ZOLGENSMA is a gene therapy designed to treat the cause of SMA (deletions of the SMN1 gene) by delivering a copy of a fully functioning human SMN gene1
How ZOLGENSMA works
ZOLGENSMA (onasemnogene abeparvovec-xioi), suspension for intravenous infusion is the first one-time-only gene therapy for the treatment of pediatric patients less than 2 years of age with SMA.
ZOLGENSMA has a Boxed Warning for acute serious liver injury. Please see additional Important Safety Information at the end of this video. Please also see the Full Prescribing Information at zolgensma-hcp.com
SMA is a neurodegenerative disease resulting from the loss of function of the survival motor neuron 1, or SMN1, gene.
SMN1 produces SMN protein, which is critical for neuronal survival.
SMN1 has a backup gene, SMN2, whose splicing variability results in only 10% functional SMN protein.
Without functional SMN1 patients with SMA rely solely on the insufficient levels of protein produced by SMN2
SMN2 copy number is an important modifier for disease severity in SMA. In patients with SMA, there is significant variability in SMN2 copy number. Those with the most severe forms of SMA often have 2 copies of SMN2.
Without sufficient SMN protein production, patients experience irreversible neuronal loss, resulting in progressive physical disability, life-threatening medical emergencies, and premature death.
ZOLGENSMA targets the genetic root cause of SMA, caused by mutations in the SMN1 gene, by inserting a fully functional copy of the human SMN gene. To combat the neurodegenerative nature of the disease, ZOLGENSMA enables continuous SMN protein production, which can halt the progression of disease and preserve motor neurons.
ZOLGENSMA is composed of a fully functioning copy of the human SMN gene, which codes for the SMN protein patients need. ZOLGENSMA is self-complementary and has a promoter that activates the human SMN gene and initiates continuous protein expression. The genetic elements of ZOLGENSMA are packaged in an adeno-associated virus, serotype 9 or AAV9, vector, which enables delivery of the gene into motor neuron cells. The AAV9 vector is nonpathogenic, and the viral genes have been removed to decrease immunogenic potential and eliminate potential viral replication.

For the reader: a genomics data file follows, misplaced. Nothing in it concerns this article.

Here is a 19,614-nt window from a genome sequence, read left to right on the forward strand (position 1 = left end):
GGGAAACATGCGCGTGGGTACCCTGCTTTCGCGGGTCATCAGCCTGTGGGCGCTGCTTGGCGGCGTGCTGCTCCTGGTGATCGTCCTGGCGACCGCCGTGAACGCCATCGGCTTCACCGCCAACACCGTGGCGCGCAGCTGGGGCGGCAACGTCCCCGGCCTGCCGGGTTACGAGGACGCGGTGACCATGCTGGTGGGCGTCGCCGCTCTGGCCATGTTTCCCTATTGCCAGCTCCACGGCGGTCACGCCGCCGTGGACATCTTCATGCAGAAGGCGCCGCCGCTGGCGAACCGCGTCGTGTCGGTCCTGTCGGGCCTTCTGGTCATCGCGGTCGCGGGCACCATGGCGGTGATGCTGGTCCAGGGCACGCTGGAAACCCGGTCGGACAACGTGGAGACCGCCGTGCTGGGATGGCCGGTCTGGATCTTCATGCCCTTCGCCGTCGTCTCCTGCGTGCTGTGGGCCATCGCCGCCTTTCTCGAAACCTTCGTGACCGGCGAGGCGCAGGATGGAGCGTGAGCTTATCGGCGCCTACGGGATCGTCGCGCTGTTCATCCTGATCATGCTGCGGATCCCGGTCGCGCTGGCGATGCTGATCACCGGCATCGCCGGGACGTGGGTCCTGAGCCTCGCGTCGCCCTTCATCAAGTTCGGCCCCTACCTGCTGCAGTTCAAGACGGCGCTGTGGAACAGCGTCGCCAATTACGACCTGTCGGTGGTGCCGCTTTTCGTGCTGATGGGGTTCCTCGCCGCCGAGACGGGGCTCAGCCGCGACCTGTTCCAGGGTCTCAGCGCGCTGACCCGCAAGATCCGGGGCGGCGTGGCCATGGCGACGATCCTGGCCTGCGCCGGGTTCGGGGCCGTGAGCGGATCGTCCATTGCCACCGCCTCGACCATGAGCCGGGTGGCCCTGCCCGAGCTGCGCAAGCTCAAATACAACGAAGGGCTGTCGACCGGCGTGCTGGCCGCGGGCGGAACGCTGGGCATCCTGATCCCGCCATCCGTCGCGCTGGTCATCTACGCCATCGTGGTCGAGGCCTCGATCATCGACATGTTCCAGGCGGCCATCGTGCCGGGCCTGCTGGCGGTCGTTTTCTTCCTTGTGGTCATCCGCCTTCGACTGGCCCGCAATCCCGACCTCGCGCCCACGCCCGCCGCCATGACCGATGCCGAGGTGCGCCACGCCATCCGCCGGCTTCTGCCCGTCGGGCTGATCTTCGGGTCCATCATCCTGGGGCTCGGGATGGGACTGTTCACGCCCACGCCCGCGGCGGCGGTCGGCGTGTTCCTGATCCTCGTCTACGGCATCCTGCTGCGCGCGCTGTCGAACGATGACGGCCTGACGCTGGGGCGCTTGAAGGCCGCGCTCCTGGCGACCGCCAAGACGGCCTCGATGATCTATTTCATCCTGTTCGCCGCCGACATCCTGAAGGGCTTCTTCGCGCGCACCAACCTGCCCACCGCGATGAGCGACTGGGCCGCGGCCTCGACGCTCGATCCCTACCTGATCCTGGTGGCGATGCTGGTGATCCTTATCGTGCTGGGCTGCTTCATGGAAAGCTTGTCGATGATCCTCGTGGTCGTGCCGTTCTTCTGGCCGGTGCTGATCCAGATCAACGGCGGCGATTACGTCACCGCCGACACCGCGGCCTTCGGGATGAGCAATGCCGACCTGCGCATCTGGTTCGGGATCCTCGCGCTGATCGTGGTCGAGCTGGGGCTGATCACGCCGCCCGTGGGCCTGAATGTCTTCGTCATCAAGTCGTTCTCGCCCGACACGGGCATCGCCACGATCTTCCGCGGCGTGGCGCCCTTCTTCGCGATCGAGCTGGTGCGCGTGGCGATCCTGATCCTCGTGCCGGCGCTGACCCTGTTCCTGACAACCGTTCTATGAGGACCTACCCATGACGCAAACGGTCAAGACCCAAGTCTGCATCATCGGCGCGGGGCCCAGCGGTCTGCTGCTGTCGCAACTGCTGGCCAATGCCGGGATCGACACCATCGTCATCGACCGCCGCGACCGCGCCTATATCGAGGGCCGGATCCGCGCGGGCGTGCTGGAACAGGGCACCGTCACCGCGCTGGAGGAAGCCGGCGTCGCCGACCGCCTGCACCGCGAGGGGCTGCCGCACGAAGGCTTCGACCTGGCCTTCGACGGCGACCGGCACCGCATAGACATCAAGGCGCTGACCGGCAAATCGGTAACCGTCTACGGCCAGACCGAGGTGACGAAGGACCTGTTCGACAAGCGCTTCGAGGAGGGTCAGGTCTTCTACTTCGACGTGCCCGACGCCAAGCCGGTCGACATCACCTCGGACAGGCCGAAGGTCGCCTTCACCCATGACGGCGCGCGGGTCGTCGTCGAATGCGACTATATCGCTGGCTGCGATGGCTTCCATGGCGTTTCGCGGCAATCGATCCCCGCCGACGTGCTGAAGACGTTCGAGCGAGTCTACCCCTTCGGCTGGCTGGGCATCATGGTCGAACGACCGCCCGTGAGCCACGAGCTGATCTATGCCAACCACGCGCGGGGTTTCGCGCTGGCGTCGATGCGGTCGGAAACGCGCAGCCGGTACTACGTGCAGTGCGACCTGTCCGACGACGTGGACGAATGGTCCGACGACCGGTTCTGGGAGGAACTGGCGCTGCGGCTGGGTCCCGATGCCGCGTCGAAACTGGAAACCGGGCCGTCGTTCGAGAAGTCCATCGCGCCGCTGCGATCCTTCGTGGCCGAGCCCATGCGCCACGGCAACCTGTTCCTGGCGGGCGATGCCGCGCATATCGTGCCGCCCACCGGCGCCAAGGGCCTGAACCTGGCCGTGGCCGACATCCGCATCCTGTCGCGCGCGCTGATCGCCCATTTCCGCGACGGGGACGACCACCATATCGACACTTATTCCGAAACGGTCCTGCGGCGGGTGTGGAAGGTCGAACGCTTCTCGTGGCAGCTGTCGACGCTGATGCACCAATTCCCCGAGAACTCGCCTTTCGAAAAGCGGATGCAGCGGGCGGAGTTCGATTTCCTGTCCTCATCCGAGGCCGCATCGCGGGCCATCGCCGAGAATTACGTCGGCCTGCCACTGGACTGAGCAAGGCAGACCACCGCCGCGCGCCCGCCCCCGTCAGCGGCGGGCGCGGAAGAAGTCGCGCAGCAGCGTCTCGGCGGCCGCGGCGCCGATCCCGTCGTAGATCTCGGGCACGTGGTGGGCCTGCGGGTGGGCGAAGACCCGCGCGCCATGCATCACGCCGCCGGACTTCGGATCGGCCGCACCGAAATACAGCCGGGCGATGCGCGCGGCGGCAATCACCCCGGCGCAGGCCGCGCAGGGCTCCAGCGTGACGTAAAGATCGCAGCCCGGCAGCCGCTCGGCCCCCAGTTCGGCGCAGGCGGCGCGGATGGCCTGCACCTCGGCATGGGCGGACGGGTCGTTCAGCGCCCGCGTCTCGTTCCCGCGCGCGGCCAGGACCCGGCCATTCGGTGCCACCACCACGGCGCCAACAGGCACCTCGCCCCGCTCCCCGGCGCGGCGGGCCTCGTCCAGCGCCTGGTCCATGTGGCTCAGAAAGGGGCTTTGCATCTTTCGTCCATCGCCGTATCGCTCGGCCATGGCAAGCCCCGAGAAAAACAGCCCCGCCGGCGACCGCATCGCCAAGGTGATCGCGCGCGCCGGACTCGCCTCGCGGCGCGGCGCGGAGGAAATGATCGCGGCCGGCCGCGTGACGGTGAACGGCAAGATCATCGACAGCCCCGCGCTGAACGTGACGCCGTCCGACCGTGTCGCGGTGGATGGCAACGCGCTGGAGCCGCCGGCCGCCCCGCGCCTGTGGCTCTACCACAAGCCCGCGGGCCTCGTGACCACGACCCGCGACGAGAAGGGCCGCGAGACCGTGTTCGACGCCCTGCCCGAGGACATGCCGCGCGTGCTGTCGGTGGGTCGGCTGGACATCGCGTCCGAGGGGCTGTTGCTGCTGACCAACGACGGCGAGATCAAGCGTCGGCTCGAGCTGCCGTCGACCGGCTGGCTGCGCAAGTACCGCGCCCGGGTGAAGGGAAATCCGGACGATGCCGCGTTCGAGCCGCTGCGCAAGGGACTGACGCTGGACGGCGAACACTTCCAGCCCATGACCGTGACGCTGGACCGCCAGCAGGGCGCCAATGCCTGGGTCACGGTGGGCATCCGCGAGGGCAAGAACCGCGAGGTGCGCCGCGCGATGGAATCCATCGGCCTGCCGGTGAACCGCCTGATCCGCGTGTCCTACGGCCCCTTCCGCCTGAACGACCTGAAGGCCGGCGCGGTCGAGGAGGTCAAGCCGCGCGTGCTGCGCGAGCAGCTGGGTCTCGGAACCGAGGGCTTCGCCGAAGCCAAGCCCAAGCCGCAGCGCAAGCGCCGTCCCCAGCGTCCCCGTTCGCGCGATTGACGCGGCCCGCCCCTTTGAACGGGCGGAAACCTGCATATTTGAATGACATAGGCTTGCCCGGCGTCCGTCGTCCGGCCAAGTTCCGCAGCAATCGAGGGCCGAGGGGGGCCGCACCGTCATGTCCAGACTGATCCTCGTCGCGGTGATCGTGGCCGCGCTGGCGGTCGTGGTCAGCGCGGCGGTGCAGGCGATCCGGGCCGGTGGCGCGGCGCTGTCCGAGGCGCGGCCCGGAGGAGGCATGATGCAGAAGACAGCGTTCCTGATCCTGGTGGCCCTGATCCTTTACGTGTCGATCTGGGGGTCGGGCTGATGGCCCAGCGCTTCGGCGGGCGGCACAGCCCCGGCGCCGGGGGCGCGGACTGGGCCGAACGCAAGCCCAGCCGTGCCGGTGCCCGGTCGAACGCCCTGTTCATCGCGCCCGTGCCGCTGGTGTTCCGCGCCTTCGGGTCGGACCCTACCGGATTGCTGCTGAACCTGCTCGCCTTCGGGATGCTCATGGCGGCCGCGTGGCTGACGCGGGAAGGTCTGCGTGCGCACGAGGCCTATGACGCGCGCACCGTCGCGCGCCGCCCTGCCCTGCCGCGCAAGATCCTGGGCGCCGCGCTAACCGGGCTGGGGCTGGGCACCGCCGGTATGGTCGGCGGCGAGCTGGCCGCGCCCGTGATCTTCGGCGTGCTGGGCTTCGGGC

ZOLGENSMA is administered as an intravenous infusion. Once in the body, the AAV9 vector is able to cross the blood-brain barrier.
Having crossed the blood-brain barrier, the AAV9 vector can efficiently enter motor neuron cells but is not known to cause disease in humans.
Once inside the cell, the AAV9 vector travels into the cell nucleus. Once inside the cell nucleus, the AAV9 vector releases the human SMN gene.
The ZOLGENSMA SMN gene is designed to replace the function of the defective SMN1 gene without being integrated into the patient’s genome.
The SMN gene is introduced to target cells as recombinant self-complementary DNA.
ZOLGENSMA is also built with a hybrid cytomegalovirus enhancer/chicken-beta-actin promoter that activates expression of the SMN gene.
Together, these critical elements of ZOLGENSMA enable the continuous and sustained production of SMN protein over time.
By targeting motor neurons throughout the CNS, ZOLGENSMA stops the widespread neuronal cell death and subsequent muscle degeneration characteristic of SMA preserving motor neurons and sustaining neuromuscular function.